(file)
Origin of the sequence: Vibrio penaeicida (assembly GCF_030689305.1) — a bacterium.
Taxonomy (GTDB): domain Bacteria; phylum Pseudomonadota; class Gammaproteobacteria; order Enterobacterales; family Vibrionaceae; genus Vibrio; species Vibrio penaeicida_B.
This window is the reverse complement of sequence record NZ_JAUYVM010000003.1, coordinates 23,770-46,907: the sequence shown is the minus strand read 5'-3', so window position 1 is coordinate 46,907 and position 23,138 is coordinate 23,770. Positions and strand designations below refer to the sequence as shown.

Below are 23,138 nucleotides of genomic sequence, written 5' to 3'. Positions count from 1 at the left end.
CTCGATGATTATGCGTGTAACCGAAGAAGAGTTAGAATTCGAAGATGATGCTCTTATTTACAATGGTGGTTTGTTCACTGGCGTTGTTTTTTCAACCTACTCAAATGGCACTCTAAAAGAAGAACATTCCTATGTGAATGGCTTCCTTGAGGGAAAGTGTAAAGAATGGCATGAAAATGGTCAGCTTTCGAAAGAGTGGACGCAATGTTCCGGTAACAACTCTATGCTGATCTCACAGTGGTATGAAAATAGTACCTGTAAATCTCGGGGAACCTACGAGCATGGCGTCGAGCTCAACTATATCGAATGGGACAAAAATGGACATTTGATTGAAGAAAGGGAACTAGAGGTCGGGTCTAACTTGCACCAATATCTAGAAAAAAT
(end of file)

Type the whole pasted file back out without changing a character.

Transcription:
Origin of the sequence: Vibrio penaeicida (assembly GCF_030689305.1) — a bacterium.
Taxonomy (GTDB): domain Bacteria; phylum Pseudomonadota; class Gammaproteobacteria; order Enterobacterales; family Vibrionaceae; genus Vibrio; species Vibrio penaeicida_B.
This window is the reverse complement of sequence record NZ_JAUYVM010000003.1, coordinates 23,770-46,907: the sequence shown is the minus strand read 5'-3', so window position 1 is coordinate 46,907 and position 23,138 is coordinate 23,770. Positions and strand designations below refer to the sequence as shown.

Below are 23,138 nucleotides of genomic sequence, written 5' to 3'. Positions count from 1 at the left end.
CTCGATGATTATGCGTGTAACCGAAGAAGAGTTAGAATTCGAAGATGATGCTCTTATTTACAATGGTGGTTTGTTCACTGGCGTTGTTTTTTCAACCTACTCAAATGGCACTCTAAAAGAAGAACATTCCTATGTGAATGGCTTCCTTGAGGGAAAGTGTAAAGAATGGCATGAAAATGGTCAGCTTTCGAAAGAGTGGACGCAATGTTCCGGTAACAACTCTATGCTGATCTCACAGTGGTATGAAAATAGTACCTGTAAATCTCGGGGAACCTACGAGCATGGCGTCGAGCTCAACTATATCGAATGGGACAAAAATGGACATTTGATTGAAGAAAGGGAACTAGAGGTCGGGTCTAACTTGCACCAATATCTAGAAAAAAT